Benford, a gay black man who served as the first openly gay elected officer in the state of North Carolina, has been the focus of a civil rights investigation into his conduct, as well as allegations of discrimination.
This week, Benford resigned from his seat in the North Carolina House of Representatives, citing his pending sexual orientation.
The Republican-controlled legislature approved his resignation on Friday, and Benford filed suit in federal court, claiming that he is entitled to the protections of the Civil Rights Act of 1964 and that he has been subjected to discriminatory harassment.
The suit argues that his employment was terminated due to his sexual orientation, that he was denied promotions because of his sexual identity, and that his discrimination has been “repeatedly, and unlawfully, based on race, color, religion, sex, national origin, disability, gender identity, marital status, age, familial status, or other factors.”
The suit also claims that “the State of North Dakota failed to respond adequately to the plaintiff’s complaints” and that “it is well established that the state and local governments of North Dakotas discriminatory policies and actions discriminate against gay, lesbian, bisexual, transgender, queer, and intersex persons.”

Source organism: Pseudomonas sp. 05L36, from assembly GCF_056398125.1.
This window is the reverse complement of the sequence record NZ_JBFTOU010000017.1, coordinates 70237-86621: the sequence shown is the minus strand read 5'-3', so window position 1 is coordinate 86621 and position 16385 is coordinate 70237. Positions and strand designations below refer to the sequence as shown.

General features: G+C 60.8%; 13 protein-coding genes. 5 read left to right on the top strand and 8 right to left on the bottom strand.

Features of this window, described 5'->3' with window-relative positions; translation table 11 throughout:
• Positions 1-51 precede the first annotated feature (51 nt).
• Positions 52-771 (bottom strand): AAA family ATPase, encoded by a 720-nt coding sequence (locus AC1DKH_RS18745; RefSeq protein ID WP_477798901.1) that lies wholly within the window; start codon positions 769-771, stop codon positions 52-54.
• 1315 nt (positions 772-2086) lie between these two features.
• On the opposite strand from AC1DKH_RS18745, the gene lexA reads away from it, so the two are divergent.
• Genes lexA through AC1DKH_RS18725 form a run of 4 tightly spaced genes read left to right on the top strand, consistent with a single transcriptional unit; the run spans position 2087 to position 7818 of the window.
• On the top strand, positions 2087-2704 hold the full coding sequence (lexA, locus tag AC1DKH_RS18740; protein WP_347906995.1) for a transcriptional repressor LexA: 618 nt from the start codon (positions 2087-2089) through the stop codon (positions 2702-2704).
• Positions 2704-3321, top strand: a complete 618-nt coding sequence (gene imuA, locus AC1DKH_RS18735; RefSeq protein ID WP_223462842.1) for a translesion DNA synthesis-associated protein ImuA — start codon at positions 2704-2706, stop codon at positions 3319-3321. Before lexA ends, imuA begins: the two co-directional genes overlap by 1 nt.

In response to the lawsuit, North Dakota Governor Jack Dalrymple said on Thursday that he believed “that [Benford] was entitled to due process.”
According to the Daily Beast, Benfords attorney, Andrew N. Benford Jr., said in a statement that he “firmly disagrees with the governor’s decision” and called on the state’s attorney general to investigate whether the governor “violated the state constitution and the federal Equal Protection Clause.”
“While the lawsuit has not yet been settled, the governor should take the unprecedented step of publicly disclosing the existence of the lawsuit to the public and also to the people of North Dakotas, including his cabinet, to enable the public to make informed decisions about whether the allegations are accurate,” the statement read.
The Civil Rights Division of the U.S. Department of Justice will be reviewing the case and will determine whether it meets the definition of discrimination that the federal government considers a “sex-based animus” under Title VII of the 1964 Civil Rights Amendment.
Benfows lawsuit also claims discrimination in North Dakota’s health care, educational, and housing systems.
A statement from the governor and the legislature says that “this suit was filed to address the actions of the North Dakota State Government by Mr. Benfield in the workplace, at the public accommodations, and in the housing and educational systems.”
The statement said the state would “review and defend this matter vigorously.”
This article has been updated to include information on Benfords employment and the lawsuit.